words & photos by Benjamin Lozovsky
It could have been a showdown - a forceful match of skills, an exhilarating yet grueling slugfest. Instead, it was purely symbiotic and nurturing, a solemn and unwavering alliance between two endlessly energetic musical minds. Marc Ribot and Nels Cline, perhaps the two greatest living guitarists dispensing a seamlessly cerebral yet hefty blend of virtuosic avant-jazz and rock fusion, performed in tandem Wednesday night at Le Poisson Rouge.
Despite being giants and contemporaries in their field, the overwhelming icons of free form, genre-bending adventurism, the two had seemingly never met on stage before. It was the kind of hallowed moment most modern downtown jazz obsessives would relive and replay endlessly, a watershed of creative confluence with 'I was there' written all over it. Only announced a few weeks before the event, it was billed as a special performance for the 3rd anniversary of the West Village club. Since its opening, Le Poisson Rouge has proved to be a vivid playground for envelope-pushing downtown musicians. Ribot and Cline have settled into the venue comfortably with numerous shows there since it opened, as have many of their fellow protagonists.
There wasn't any sort of program or description provided beforehand, just the two names listed on the bill. With their wide-ranging approach to music, the two share infinite similarities. Their methods couldn't be more different. Cline with his smooth tone, effortless musicianship and neatly set up workstation complete with rug, Ribot with an abrasive sound, hectically imperative playing and a rat's nest of wires and pedals piled on the ground in front of him. Yet the two were the perfect foils to challenge and enhance the other's abilities.
It unfolded as a completely improvised performance, an hour and a half long set of seven spontaneously generated explorations. Calling them songs wouldn't do them justice - it was more akin to setting two ants behind glass and watching them instantly augment their little world into a thriving civilization.
Beyond picking which guitar to complement each other in between numbers, there was nothing more than subtle visual cues and finely focused ears on each others playing to coordinate Cline and Ribot's efforts. The two guitarists had no framework or structures, and perhaps most importantly no preconceptions coming in, according to Cline. "We did some country type stuff for the sound-check, so we started with that...but everything was unrehearsed," Cline said.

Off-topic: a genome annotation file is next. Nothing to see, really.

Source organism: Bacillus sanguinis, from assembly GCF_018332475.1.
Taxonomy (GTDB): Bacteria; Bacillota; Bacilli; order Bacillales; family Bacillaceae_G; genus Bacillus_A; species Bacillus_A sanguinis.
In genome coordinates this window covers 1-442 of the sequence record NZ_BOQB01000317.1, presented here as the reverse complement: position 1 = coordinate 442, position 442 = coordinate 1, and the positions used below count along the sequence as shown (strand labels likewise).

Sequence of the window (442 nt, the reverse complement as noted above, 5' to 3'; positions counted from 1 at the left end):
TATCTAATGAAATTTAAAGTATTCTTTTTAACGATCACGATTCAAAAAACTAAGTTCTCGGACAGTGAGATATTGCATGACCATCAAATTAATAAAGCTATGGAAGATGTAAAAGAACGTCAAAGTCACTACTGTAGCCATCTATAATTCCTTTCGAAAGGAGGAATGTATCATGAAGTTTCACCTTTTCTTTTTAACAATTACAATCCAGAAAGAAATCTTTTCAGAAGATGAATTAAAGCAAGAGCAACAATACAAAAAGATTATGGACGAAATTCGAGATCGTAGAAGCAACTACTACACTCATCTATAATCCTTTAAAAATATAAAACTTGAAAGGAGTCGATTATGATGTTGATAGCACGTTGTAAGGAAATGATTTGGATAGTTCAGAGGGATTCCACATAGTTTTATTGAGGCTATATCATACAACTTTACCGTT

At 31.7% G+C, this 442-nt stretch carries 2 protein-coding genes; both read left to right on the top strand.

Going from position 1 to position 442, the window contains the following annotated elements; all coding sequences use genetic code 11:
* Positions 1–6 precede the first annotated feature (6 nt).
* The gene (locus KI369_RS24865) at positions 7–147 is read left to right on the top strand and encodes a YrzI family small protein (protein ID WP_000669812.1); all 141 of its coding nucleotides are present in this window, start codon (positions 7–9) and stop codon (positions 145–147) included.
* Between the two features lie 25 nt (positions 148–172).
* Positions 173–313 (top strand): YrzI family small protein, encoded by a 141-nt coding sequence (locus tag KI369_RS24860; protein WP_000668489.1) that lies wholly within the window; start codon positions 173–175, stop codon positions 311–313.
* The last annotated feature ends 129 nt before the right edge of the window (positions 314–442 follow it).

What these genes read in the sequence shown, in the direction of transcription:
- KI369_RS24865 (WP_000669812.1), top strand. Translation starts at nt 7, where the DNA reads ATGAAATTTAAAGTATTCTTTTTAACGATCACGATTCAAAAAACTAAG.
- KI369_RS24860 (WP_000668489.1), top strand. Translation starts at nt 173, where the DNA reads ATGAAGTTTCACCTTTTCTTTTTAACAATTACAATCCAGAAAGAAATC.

They started their performance with several all acoustic numbers that covered boundless ground, ranging from devilishly sarcastic and percussive conversation-like structures, to atmospheric, bluesy romps that started with Polynesian flavor, quickly turned vast, pastoral and disjointed, and ended with a storm of classical finger picking.
There was enough flourishes of extended techniques like surreal harmonics and the use of odd sound-mutating tools, but it was limited, each guitarist instead intently focused on tone and togetherness. On one number, a disparate and lonely melodic meditation that mashed up images of a desolate western frontier and a rainy Japanese tea ceremony, Cline evoked the chilling vibrations of a Koto, the Japanese plucked string instrument, while Ribot formed drony and dark undercurrents, each moving downward perpetually yet coming together precisely unpredictably for jarringly harmonious moments.
When they turned towards an electric sound, it was always enigmatic while never bludgeoning. Even in forceful, grunge-like sections that could pass as a Soundgarden outtake or a turbine-accelerated Radiohead stomper, Cline and Ribot focused on a spellbinding interplay rather than guitar god might. It was a highly advanced dialogue, seesawing back and forth as each musician switched roles yet kept mathematically aligned. It was a gold standard for precision and musical communication; they ended with a more straightforward free-jazz ballad that mutated into psychotic, atonal guitar solos from both players that inexplicably overlapped with little wavering.
After the show, Cline admitted that he had his trepidations about the gig. "I felt really nervous about this show beforehand, but today I felt calm," Cline said. It must have been the career long lead-up to what was a glorious first date, many years in the making.